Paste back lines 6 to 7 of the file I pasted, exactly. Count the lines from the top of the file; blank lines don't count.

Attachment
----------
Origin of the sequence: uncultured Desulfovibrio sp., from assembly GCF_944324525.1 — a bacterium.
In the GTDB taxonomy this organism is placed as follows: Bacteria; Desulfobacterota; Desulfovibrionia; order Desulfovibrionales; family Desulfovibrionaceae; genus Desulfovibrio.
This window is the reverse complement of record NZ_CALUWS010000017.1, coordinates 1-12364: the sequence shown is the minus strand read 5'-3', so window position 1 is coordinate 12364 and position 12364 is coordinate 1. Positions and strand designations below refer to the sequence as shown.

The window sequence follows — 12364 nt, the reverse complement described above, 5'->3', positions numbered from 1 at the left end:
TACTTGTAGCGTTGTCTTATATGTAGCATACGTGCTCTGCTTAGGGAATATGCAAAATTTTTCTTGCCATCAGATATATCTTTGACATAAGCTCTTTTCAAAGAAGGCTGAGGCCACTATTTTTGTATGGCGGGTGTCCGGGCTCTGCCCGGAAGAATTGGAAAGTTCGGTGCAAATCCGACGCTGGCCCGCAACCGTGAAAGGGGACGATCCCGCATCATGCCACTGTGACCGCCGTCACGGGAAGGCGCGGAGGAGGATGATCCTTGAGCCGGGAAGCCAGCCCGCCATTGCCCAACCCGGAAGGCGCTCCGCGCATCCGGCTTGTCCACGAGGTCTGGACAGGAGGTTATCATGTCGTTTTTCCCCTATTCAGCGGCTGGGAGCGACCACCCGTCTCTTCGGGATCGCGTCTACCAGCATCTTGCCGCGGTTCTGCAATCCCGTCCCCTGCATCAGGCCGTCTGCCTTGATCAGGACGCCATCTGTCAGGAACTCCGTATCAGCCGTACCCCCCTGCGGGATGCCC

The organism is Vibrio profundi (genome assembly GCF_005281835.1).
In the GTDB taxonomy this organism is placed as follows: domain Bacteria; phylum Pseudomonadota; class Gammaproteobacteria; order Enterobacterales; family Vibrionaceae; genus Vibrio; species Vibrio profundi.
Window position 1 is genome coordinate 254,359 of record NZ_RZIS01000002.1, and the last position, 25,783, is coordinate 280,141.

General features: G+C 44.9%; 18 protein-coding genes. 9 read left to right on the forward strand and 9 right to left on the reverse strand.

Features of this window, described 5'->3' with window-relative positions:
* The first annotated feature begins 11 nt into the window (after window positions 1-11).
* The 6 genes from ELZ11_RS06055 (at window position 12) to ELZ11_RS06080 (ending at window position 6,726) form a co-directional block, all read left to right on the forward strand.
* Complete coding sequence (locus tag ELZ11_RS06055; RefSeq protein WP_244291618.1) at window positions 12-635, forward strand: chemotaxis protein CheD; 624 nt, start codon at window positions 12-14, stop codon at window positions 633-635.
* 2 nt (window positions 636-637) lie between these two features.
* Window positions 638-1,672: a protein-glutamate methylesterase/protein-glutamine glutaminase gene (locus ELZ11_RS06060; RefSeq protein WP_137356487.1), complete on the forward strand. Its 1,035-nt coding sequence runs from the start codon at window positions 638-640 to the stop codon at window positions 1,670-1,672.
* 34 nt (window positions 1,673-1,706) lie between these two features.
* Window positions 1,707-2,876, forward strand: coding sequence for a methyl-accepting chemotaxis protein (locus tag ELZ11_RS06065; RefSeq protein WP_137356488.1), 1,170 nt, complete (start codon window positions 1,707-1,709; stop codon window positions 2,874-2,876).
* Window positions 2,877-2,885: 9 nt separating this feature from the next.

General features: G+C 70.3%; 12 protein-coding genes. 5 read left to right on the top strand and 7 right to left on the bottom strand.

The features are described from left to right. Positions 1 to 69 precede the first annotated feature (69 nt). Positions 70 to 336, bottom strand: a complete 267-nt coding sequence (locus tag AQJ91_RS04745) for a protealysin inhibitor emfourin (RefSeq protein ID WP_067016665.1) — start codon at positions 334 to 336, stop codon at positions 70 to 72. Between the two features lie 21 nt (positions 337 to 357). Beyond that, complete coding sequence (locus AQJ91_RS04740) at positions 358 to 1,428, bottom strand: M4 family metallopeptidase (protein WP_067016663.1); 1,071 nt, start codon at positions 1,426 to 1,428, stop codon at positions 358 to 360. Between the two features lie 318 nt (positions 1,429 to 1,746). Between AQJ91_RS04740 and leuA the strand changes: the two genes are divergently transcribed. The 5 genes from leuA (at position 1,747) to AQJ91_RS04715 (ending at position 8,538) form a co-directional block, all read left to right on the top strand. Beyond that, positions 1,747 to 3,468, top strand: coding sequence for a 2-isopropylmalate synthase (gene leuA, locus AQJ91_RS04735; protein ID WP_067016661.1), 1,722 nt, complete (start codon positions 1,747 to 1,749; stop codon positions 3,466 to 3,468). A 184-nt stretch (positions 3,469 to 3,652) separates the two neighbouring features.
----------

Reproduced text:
The organism is Vibrio profundi (genome assembly GCF_005281835.1).
In the GTDB taxonomy this organism is placed as follows: domain Bacteria; phylum Pseudomonadota; class Gammaproteobacteria; order Enterobacterales; family Vibrionaceae; genus Vibrio; species Vibrio profundi.